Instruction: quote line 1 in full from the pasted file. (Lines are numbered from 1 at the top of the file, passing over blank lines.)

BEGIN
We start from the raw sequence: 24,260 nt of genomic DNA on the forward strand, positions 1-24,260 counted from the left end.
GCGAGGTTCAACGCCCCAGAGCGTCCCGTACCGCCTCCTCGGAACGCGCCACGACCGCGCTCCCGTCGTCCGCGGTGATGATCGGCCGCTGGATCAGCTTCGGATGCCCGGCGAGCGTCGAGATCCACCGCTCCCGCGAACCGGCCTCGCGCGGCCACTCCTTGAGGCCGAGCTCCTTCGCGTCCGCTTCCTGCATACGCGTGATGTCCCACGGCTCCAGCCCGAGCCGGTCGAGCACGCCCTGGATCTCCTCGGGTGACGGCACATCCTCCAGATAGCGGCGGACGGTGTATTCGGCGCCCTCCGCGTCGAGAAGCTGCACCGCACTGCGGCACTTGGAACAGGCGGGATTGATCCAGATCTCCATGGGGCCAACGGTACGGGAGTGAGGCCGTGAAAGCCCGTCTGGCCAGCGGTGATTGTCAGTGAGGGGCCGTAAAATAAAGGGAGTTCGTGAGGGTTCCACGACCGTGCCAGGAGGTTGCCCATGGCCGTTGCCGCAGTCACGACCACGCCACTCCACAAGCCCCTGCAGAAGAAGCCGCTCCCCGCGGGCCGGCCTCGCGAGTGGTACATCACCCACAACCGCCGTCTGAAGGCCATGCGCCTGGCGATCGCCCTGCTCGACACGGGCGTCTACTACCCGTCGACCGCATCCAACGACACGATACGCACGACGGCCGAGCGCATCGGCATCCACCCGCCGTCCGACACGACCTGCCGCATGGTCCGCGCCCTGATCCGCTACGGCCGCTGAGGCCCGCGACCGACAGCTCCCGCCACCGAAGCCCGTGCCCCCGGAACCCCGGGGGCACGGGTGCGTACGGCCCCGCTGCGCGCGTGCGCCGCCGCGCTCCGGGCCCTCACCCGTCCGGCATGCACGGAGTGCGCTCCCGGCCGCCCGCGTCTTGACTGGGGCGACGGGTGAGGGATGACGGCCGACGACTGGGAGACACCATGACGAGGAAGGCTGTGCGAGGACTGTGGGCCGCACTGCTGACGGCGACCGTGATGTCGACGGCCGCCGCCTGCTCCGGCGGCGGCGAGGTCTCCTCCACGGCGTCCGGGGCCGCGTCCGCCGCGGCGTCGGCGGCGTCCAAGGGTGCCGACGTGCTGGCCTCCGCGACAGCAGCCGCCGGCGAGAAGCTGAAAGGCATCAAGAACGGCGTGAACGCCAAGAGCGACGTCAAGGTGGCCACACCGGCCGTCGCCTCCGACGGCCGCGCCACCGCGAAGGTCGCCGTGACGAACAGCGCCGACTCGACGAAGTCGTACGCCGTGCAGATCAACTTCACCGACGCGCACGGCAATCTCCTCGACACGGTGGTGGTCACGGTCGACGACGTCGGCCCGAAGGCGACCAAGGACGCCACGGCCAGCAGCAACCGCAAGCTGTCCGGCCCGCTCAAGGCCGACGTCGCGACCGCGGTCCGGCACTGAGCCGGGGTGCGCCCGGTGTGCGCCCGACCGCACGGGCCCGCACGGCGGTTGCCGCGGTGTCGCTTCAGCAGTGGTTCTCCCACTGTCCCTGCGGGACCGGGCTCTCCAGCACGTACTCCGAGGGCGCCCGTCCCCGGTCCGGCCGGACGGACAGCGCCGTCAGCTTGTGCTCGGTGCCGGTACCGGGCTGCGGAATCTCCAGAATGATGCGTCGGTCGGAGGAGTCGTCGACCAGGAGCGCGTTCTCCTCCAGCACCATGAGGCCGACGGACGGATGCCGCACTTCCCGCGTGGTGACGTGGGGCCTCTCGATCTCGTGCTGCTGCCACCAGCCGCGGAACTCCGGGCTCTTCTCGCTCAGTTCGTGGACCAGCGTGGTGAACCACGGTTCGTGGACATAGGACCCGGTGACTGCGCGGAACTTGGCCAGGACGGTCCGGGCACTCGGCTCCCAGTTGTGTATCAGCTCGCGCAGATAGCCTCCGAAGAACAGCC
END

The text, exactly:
We start from the raw sequence: 24,260 nt of genomic DNA on the forward strand, positions 1-24,260 counted from the left end.